Rogue One: A Star Wars Story takes place at a time when The Empire, imperial source of all evil, is in the process of constructing a Death Star, a weapon so powerful it can destroy entire planets.
As familiar as that may sound, Rogue One turns out to be a slightly different kind of Star Wars adventure. Production notes for the movie describe it as a stand-alone effort -- albeit one that's meant to fit into the Star Wars universe.
Led by director Gareth Edwards (Godzilla, Monsters), the Disney team takes us on a less-than-epic tour of a darkly hued Star Wars world. We meet a ragtag group of rebels that fights the massive Empire, but the movie mostly takes the twinkle out of Star Wars' eyes, opting instead for a battle-heavy extravaganza with stunt-and-grunt impact.
Felicity Jones plays Jyn Erso, a young woman whose father was a scientist who tried to hide from the Empire but later was captured and forced to work on the Death Star. When the movie opens, Jyn and her father (Mads Mikkelsen) are living in isolation on a remote planet.
Troops from the Empire swoop in, kill Jyn's mom and take Dad prisoner. Jyn escapes, and grows into a young woman who's recruited by rebels.
Cinematographer Grieg Fraser (Zero Dark Thirty, Foxcatcher) seems to prefer dark imagery that often obscures the actors, which isn't altogether bad considering that Jones's performance feels a bit muted. She's the latest version of a female protagonist who can handle herself -- and others.
Cassian Andor (Diego Luna) leads the rebel mission which is supposed to locate Jyn's father. Neither Cassian nor Jyn initially wants anything to do with the other; it's not providing anything by way of spoilers to say that their relationship evolves -- although it doesn't ignite much by way of sparks.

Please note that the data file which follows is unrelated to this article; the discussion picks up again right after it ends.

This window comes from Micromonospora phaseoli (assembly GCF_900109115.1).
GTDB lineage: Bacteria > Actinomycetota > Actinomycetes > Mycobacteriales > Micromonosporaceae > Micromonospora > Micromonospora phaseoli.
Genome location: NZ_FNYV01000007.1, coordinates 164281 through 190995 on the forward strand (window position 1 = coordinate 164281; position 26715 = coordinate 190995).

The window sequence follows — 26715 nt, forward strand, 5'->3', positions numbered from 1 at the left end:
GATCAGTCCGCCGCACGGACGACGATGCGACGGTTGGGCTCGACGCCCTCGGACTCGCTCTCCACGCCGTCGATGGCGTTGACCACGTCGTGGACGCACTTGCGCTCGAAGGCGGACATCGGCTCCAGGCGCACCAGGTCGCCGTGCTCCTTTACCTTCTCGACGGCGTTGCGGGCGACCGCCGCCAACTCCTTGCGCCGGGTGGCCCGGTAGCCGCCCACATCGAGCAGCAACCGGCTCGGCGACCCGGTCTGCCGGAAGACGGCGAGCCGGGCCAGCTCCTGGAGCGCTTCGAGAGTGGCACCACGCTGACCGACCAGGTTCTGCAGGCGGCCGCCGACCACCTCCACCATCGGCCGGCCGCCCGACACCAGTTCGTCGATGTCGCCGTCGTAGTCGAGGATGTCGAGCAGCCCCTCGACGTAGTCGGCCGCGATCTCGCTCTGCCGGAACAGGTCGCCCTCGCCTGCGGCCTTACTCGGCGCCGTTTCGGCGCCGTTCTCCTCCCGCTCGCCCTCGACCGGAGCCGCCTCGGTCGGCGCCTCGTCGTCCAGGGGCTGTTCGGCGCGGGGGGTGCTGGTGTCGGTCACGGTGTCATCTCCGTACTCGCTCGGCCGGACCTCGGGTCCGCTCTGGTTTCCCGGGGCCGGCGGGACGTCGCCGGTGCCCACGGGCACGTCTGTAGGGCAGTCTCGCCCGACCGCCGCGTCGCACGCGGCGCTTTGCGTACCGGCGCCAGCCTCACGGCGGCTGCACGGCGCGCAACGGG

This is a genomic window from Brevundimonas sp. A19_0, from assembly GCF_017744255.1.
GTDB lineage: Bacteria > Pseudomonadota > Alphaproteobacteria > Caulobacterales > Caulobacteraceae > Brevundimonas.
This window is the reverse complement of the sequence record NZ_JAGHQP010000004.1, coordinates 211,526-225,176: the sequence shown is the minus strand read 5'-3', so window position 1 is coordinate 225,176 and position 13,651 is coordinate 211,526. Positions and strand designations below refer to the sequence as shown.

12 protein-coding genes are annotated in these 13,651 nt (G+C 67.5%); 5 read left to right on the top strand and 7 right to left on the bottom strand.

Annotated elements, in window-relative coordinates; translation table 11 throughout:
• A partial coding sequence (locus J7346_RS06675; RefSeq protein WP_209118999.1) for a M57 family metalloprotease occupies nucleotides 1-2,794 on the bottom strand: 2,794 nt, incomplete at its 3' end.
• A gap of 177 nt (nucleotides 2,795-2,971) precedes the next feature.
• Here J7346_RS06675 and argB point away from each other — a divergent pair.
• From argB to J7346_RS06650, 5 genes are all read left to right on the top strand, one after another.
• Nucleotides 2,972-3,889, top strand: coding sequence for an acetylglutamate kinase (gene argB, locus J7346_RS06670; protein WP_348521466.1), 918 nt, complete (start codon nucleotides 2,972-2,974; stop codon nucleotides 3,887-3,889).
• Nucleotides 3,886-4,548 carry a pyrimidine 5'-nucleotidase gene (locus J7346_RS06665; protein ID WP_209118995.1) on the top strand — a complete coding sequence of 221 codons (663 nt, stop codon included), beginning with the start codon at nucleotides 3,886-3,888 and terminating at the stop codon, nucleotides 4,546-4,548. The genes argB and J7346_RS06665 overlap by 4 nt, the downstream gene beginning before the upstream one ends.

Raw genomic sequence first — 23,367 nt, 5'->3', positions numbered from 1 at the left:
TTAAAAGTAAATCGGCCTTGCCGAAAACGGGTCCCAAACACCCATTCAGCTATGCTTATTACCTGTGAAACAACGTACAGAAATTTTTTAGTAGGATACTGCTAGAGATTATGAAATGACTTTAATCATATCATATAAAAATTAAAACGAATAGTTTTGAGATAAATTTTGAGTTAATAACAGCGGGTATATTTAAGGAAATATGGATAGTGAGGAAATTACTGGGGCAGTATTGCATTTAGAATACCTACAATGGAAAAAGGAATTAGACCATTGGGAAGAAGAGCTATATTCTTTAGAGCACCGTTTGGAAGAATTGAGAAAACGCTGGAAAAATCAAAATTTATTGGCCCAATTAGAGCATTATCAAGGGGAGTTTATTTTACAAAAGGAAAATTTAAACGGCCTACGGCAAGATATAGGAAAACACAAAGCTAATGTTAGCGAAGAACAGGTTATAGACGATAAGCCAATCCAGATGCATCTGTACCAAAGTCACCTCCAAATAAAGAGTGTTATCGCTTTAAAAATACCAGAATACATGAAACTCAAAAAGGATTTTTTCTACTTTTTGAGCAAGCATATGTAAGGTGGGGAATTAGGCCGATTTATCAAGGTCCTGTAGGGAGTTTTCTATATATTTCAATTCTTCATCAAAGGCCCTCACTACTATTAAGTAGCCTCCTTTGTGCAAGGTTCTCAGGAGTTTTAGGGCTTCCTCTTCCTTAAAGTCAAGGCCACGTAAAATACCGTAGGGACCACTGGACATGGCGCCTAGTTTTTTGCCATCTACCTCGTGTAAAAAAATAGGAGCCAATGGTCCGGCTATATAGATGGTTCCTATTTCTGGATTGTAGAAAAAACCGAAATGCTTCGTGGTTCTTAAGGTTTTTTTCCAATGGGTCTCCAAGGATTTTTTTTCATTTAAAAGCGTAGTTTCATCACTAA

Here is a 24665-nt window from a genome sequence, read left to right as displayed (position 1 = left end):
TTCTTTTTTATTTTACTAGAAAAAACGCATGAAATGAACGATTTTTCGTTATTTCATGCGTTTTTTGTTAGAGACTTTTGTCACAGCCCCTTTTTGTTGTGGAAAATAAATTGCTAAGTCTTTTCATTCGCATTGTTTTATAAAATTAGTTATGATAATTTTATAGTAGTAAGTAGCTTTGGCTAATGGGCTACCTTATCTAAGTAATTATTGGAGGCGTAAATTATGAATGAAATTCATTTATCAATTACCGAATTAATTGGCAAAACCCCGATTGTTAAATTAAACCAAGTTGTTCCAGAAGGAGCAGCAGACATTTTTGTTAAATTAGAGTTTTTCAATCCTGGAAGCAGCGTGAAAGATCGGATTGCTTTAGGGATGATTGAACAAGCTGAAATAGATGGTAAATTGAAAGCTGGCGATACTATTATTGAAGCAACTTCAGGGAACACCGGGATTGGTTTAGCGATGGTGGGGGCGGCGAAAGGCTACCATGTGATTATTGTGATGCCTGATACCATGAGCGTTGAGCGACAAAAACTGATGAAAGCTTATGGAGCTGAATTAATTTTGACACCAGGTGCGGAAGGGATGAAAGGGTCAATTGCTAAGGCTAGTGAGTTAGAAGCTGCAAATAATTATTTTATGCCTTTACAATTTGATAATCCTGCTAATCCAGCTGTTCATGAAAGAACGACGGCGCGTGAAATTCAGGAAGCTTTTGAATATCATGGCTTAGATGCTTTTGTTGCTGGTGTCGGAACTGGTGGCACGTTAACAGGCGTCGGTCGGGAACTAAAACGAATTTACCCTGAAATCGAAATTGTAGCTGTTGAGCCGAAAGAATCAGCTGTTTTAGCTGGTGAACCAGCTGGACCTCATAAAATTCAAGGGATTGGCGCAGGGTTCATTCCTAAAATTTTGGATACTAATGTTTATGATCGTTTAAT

The other characters include Chirrut (Donnie Yen), a blind monk who knows how to use The Force. Baze Malbus (Jiang Wen) serves as Chirrut's less well-kempt pal.
Other characters include the morally ambivalent Bodhi (Riz Ahmed), and K-2SO, a long-armed droid voiced by Alan Tudyk with 3-CPO intonations. K-2SO comes closest to giving the movie a big of comic spin. It tells you something about this massive enterprise that the character with the most humor is a droid.
The opening of the movie does a bit of confusing planet hopping, before explaining the role that's being played by an oxygen-snorting character portrayed by Forest Whitaker.
You'll also see brief appearances from Darth Vader, but the evil Empire mostly falls under the leadership of Krennic, who appears in a white cape and is played by the always menacing Ben Mendelsohn.
Alien creatures also appear, but this time, few are played for laughs.
I always get a bit lost in Star Wars jargon, so forgive me if I'm wrong in saying the planet Jedha is where much of the movie's explosive urban warfare takes place. A climactic battle is set on Scarif, a planet with beaches and palm trees that give the movie a war-in-the-Pacific flavor.
By the end, Edwards pretty much turns Rogue One into an action blur (on the ground and in space), an interminable battle in which, among other things, space ships and space stations ram into one another with brute force, but without much by way of the rousing thrills.
References to predecessor movies let us know that we are, indeed, in the Star Wars universe, and Rogue One definitely benefits from the association. I'm not sure how it would fare as separate hunk of sci-fi. Probably not so well.
Edwards evidently wanted a bit of war-movie verisimilitude to characterize this journey into the Star Wars universe. That doesn't mean there's no zap and pow to the battles, but it makes you wonder whether the filmmakers have had a memory lapse. Isn't Star Wars supposed to be a fantasy -- telling but still a fantasy?
Oh well, the Star Wars canon is vast, and more movies are planned. But for all its huffing and puffing, this one only intermittently feels like a full-blown helping of deep-space fun.
One thing you can bet on: Devotees don't much care what critics think and will spend lots of time hashing this one out among themselves. If you've grown past that point in your life, I wouldn't say Rogue One, though hardly a bad movie, offers sufficient reason not to get on with other business.